Published date01 July 2004
Date01 July 2004
AuthorAdam Gearey
Adam Gearey
Aesthetic jurisprudence must take seriously the myth of community,1the
antagonistic of intimacy; love and death.2Myth, however, must also be seized
in its peculiarity. Rather than affirming coherence or the pattern of the past, it is
a discourse that undoes itself. Indeed, myth does not provide a comforting story
of belonging and foundations, it reminds us of the antagonisms of the human
condition and the problematic nature of thought itself.
These themes can be laid out less elliptically, although this essay remains
something of an outwork to any further and more in depth engagement with
myth and aesthetics. Aesthetic jurisprudence is still without a clear sense of its
own province. A more precise understanding of the subject’s boundaries could
perhaps be gained by seeing it as the most recent inheritor of the problematic of
myth. Has it been so received in American jurisprudence? Our engagement will
focus on the work of Robin West and Pierre Schlag, twoscholars whose work can
be seen as providing recent and extended engagements with notions of aesthetic
jurisprudence.3However, we need to ask certain questions about the vision of
myth that informs the work of these scholars. These questions will take us towards
the work of Leslie Fiedler on the American novel. The novel is seen as the central
contemporary mythic form that engages with community as the fractured space
Studies in Law, Politics, and Society
Studies in Law, Politics, and Society,Volume 33, 3–23
Copyright © 2004 by Elsevier Ltd.
All rights of reproduction in any form reserved
ISSN: 1059-4337/doi:10.1016/S1059-4337(04)33001-2
of the intimate.4This is inseparable from the idea of law as community; the space
between love and death where we relate to each other.These concerns will be read
into the work of Drucilla Cornell. We will see that her jurisprudence both repeats
these myths and attempts to open up a critical space. Myth becomes associated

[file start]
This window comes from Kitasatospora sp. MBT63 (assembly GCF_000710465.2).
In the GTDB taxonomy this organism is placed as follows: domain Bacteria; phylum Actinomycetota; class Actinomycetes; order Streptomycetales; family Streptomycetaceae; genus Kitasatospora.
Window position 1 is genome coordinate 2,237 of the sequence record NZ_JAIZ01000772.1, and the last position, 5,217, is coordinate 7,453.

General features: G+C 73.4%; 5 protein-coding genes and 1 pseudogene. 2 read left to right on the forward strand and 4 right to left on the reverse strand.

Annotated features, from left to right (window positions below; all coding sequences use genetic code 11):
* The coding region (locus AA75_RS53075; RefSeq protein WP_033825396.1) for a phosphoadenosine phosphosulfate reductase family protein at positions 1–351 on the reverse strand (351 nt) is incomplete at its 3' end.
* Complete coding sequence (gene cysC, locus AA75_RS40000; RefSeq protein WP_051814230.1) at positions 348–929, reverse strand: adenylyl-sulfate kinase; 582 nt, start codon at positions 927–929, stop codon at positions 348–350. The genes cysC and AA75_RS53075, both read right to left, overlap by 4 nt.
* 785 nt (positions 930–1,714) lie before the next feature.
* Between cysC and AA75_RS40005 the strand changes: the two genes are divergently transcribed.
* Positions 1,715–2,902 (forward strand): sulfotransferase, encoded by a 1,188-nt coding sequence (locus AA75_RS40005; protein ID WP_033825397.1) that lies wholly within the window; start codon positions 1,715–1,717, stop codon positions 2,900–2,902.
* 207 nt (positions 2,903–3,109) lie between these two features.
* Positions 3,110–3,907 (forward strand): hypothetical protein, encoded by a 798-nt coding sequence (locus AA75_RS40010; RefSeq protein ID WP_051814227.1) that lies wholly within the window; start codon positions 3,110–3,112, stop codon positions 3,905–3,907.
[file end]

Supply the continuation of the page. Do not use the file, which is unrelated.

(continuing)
with a form of thinking that operates through irresolution, but celebrates a future
that is open; a movement away from the dead forms of the past. It will be
suggested that her notion of the recollective imagination can provide a viable
theorisation of aesthetic jurisprudence, and we will exemplify this thesis with a
reading of Mark Twain’s The Adventures of Huckleberrry Finn.
Myth can provide aesthetic jurisprudence with a focus, a point at which this most
challenging, but perhaps also most scattered and disputed form of legal theory can,
at least momentarily, gather itself; or gather itself in its dispersal.5
Within the terms of this short essay it is impossible to provide an adequate
summary of the contemporary study of myth, but it is necessary to provide a
basic orientation to the theoretical approach that will be taken. Perhaps the major
theme running through contemporary theory of myth has been the sense in which
modernity has not escaped the order of mythology. There are many variations on
this theme, from Adorno and Hawkheimer through Bataille and Levi Strauss to
Nancy,naming butfiveof themost provocativeandinfluential writers.Whilst myth
and law has been a pervasive theme, it has not been the main focus. Given this
issue, it seems sensible to turn to a legal scholar whose work on myth comes out of
a continental philosophical tradition but develops a more thorough reading of the
intersection of law and myth. Peter Fitzpatrick (1992) has argued that to deploy
the term mythology in jurisprudence is to use a language that the legal order would
itself reject as inappropriate for contemporary legal theory.Myth describes the pre-
modern accounts of law’s emergence in divine gift or the gods’ commandment.
Secular law, by its very separation from the pre-modern and the superstitious
cannot have recourse to myth. However, Fitzpatrick argues that modern, secular
law has an essential congruence with mythic modes of thinking. Myth and law are
comparable in that they articulate reality and give it “form.”Thus, a mythology of
law is concerned with the auto-creation and justification of a mode of thought, an
entire metaphysical set of suppositions that make a worldview possible.
It is easy to misunderstand this approach. Although Fitzpatrick’s work effec-
tively re-reads an entire jurisprudential tradition, it does not attempt to create a
new mythology of law,or even, strictly, to appeal to myth as a means of providing

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